11 Nov 2010

Today's bread

I've been so busy cooking with yesterday's bread there's none leftover for today, and not being one to relish an empty bread bin I decided to rustle up a loaf, though I'm not entirely sure that this strictly qualifies as bread - what else you'd call it beats me, mind you. 'Cake' comes with a whole load of other connotations that really don't do much to tantalize the taste buds in this instance. It has the texture of steamed bread (think Chinese steamed buns) - it's moister (the mix is surprisingly wet), denser, more chewy (starchier?) than regular bread and doesn't brown at all, despite the fact that it had 25 minutes in the oven, but it is good so think somewhere between a banana bread and Cake Salé - the savory French 'cakes of salt' and you'll get some idea of where this is at. Whatever, it works a treat with a big bowl of onion soup and it's dead easy to make - no yeast, no kneading, no proving, so it's done and in the oven in 15 minutes or so. 

Pumpkin & Corn Bread
Makes a 15×5×5 cm pound cake's tin-worth

70g pumpkin 
2 tbsp sweet corn
150ml soy milk
2 tbsp vegetable oil (I used grapeseed, but anything will do)
2 tbsp syrup (2:1 sugar and water, dissolved over heat)
120g plain flour
20g wholewheat flour
1/2 tsp salt (or half a vegetable stock cube, crumbled)
1 tsp baking powder

Cut the pumpkin into 1cm pieces, rub in a little salt and either steam or nuke to soften. Place all the dry ingredients in a bowl and stir to mix. Place the soy milk, vegetable oil and syrup into a separate bowl and add the dry ingredients. Mix well until all the ingredients are thoroughly combined. Add the pumpkin and the corn (reserving a little of the corn for decoration). Pour the mixture into a lined pound cake tin, sprinkle over the remaining corn and bake at 170 degrees Centigrade for approximately 25 minutes (the bread will rise, but doesn't brown).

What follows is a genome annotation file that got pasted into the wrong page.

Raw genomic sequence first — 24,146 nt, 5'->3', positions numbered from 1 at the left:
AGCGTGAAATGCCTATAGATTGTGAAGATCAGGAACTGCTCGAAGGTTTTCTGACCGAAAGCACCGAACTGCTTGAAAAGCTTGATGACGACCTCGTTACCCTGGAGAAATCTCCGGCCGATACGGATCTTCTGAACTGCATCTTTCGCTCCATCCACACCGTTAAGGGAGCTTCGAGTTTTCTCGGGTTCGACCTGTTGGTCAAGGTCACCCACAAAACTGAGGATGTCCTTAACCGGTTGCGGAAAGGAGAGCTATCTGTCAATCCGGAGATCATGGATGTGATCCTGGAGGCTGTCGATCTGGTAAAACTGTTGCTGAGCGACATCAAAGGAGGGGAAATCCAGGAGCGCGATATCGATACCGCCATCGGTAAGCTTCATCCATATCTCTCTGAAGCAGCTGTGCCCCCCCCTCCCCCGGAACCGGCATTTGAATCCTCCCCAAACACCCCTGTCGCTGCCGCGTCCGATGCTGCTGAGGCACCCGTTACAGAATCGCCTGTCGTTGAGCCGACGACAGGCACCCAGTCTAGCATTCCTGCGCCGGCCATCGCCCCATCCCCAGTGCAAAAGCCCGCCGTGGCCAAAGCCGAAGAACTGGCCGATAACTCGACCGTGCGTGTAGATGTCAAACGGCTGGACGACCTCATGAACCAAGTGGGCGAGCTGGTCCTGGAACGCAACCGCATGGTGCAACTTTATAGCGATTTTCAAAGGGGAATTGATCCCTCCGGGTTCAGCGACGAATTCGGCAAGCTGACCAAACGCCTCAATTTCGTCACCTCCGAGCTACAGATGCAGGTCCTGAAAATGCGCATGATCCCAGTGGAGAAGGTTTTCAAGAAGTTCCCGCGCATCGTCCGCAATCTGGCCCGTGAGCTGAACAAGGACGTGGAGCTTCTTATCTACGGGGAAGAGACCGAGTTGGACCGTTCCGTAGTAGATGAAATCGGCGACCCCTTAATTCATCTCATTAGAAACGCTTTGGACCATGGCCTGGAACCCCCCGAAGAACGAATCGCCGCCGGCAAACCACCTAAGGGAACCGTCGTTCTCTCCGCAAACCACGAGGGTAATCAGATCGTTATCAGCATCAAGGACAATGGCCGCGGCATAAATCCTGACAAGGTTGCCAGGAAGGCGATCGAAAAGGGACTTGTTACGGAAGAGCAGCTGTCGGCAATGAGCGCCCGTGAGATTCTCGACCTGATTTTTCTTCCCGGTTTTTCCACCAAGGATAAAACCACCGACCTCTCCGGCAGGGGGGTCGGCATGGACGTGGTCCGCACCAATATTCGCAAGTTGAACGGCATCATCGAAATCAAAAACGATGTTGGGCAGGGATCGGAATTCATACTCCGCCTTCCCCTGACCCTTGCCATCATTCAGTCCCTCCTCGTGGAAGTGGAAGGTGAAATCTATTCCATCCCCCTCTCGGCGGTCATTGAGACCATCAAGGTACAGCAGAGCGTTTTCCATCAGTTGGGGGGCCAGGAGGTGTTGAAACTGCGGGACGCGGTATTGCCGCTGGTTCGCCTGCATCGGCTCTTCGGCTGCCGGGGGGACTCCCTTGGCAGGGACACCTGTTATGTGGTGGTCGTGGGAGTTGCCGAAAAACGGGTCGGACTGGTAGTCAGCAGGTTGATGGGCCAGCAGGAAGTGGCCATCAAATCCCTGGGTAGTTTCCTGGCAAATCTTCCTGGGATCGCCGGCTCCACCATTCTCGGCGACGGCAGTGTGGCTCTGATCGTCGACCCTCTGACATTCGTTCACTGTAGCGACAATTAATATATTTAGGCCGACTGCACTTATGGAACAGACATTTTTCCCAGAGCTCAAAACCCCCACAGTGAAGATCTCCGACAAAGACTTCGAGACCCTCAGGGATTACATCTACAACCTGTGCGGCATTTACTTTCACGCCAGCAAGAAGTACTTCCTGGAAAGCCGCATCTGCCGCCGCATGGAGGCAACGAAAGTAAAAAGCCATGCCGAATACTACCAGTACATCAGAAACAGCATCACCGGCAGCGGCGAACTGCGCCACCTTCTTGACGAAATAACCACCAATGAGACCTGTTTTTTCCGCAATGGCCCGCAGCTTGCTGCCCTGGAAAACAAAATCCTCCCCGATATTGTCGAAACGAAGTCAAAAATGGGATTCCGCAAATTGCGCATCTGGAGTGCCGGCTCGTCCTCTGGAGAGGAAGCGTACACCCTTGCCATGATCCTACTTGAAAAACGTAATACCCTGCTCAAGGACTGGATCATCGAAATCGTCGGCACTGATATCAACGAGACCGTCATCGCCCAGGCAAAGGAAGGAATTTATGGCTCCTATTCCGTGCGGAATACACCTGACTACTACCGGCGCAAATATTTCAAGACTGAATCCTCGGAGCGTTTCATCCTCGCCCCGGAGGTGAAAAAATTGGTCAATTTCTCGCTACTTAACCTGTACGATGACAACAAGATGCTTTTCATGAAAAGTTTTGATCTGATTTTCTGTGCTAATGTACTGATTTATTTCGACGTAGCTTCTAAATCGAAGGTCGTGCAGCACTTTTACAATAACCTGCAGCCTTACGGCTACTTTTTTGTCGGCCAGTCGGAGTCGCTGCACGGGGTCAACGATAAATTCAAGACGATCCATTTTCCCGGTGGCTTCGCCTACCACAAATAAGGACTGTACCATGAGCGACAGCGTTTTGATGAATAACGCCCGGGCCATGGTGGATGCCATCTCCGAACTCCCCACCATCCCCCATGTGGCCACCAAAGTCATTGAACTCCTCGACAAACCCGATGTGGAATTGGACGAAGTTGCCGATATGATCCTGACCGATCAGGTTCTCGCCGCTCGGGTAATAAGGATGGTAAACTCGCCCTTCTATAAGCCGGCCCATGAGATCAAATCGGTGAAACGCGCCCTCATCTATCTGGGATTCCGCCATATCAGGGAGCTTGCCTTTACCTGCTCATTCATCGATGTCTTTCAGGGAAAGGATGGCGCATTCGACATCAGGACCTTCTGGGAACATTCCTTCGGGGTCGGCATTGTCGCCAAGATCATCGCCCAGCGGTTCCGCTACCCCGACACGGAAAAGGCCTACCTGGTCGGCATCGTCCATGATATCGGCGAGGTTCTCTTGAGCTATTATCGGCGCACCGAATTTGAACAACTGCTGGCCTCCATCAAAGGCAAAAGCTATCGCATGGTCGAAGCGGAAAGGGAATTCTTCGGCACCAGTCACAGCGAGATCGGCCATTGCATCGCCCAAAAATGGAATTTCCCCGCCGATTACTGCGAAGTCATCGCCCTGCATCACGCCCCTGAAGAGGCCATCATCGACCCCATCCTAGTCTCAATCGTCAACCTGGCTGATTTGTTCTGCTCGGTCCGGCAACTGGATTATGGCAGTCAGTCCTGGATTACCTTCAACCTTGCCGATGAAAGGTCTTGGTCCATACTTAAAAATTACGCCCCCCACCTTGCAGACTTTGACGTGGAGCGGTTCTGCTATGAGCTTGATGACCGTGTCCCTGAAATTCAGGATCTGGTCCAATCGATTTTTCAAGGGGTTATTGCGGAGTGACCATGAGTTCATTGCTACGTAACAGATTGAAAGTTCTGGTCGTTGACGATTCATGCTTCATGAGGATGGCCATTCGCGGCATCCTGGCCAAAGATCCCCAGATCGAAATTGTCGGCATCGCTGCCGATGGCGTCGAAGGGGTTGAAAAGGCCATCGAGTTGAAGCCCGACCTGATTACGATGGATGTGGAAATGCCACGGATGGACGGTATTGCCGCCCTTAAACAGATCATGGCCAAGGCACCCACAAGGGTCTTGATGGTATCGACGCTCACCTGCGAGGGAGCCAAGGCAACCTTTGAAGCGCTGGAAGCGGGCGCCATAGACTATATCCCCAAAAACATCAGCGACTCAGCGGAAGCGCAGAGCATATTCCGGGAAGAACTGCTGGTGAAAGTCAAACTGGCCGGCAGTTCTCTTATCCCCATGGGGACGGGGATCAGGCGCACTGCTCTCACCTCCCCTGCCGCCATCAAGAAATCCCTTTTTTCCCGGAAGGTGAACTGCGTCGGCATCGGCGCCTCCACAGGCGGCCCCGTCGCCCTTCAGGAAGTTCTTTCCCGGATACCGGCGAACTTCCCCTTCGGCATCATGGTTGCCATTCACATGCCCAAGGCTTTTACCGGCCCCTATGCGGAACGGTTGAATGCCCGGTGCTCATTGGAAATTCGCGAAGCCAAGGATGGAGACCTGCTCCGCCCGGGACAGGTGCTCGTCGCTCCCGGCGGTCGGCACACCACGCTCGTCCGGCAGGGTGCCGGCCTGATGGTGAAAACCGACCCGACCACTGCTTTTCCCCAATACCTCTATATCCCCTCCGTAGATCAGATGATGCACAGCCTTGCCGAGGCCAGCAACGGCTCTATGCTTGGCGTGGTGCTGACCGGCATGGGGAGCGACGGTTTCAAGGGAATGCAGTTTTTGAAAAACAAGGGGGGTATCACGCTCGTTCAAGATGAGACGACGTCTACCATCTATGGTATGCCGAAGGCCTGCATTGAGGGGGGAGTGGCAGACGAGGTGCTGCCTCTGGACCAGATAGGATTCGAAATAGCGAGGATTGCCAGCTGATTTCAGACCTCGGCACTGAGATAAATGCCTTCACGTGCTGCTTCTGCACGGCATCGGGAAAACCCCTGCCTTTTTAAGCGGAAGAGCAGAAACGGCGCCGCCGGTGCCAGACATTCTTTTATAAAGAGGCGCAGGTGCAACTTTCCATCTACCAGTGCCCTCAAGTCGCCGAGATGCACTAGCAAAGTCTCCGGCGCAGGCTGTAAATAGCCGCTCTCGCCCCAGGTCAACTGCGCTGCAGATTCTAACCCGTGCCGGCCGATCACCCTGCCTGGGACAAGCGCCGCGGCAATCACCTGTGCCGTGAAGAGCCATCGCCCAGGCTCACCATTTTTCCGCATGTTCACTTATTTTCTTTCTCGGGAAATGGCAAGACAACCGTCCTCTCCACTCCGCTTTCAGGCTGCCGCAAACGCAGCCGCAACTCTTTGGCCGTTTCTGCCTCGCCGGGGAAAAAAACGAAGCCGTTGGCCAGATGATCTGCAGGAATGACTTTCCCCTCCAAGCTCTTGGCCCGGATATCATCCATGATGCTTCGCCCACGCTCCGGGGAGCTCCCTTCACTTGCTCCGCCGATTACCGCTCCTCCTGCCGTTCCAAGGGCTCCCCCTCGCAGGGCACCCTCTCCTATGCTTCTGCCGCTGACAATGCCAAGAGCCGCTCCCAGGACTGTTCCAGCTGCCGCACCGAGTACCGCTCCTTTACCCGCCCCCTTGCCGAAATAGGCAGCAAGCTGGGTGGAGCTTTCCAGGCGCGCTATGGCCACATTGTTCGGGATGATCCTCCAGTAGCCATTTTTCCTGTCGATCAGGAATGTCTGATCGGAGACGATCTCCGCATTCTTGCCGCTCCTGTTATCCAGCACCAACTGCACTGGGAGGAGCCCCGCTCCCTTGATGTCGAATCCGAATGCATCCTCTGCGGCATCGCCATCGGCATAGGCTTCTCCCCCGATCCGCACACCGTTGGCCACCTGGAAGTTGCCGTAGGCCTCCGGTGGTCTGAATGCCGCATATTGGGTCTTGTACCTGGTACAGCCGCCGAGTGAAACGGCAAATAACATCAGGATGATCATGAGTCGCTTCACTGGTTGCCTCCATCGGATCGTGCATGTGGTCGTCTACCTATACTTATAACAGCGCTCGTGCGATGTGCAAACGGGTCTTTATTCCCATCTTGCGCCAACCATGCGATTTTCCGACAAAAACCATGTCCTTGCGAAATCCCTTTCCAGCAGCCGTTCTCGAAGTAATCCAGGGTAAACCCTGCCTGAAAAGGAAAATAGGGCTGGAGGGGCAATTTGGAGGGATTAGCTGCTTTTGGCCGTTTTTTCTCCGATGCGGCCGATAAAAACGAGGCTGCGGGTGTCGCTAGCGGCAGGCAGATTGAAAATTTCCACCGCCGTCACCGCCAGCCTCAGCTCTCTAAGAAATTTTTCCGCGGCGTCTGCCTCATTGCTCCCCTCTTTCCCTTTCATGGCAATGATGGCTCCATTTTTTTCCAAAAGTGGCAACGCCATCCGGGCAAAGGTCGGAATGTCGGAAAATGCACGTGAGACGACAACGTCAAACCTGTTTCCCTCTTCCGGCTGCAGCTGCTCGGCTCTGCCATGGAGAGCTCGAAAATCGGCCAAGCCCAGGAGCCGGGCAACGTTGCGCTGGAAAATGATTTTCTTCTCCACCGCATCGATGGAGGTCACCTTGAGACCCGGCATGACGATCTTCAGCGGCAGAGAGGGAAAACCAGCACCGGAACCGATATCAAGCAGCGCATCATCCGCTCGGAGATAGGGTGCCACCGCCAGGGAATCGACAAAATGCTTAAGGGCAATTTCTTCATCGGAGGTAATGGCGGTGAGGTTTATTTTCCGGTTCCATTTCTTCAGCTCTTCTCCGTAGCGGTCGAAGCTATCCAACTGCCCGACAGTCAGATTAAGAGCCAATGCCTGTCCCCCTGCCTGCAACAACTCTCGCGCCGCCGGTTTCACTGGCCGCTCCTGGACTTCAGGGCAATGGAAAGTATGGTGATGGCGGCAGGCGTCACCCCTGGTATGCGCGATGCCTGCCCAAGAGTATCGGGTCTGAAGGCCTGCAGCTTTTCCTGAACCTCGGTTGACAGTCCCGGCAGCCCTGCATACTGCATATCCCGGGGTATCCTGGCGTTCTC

Bish-bosh, done!
Slice it thick and serve it warm with a hearty bowl of soup. 

I've just bought a book about 'Japanese bread' - that's bread that's made with the flour used to make udon noodles, and there are some divine looking things in there. I'm itching to experiment, but feel I really should eat my way through what I've already baked first; I'm in danger of turning into a dough ball...  

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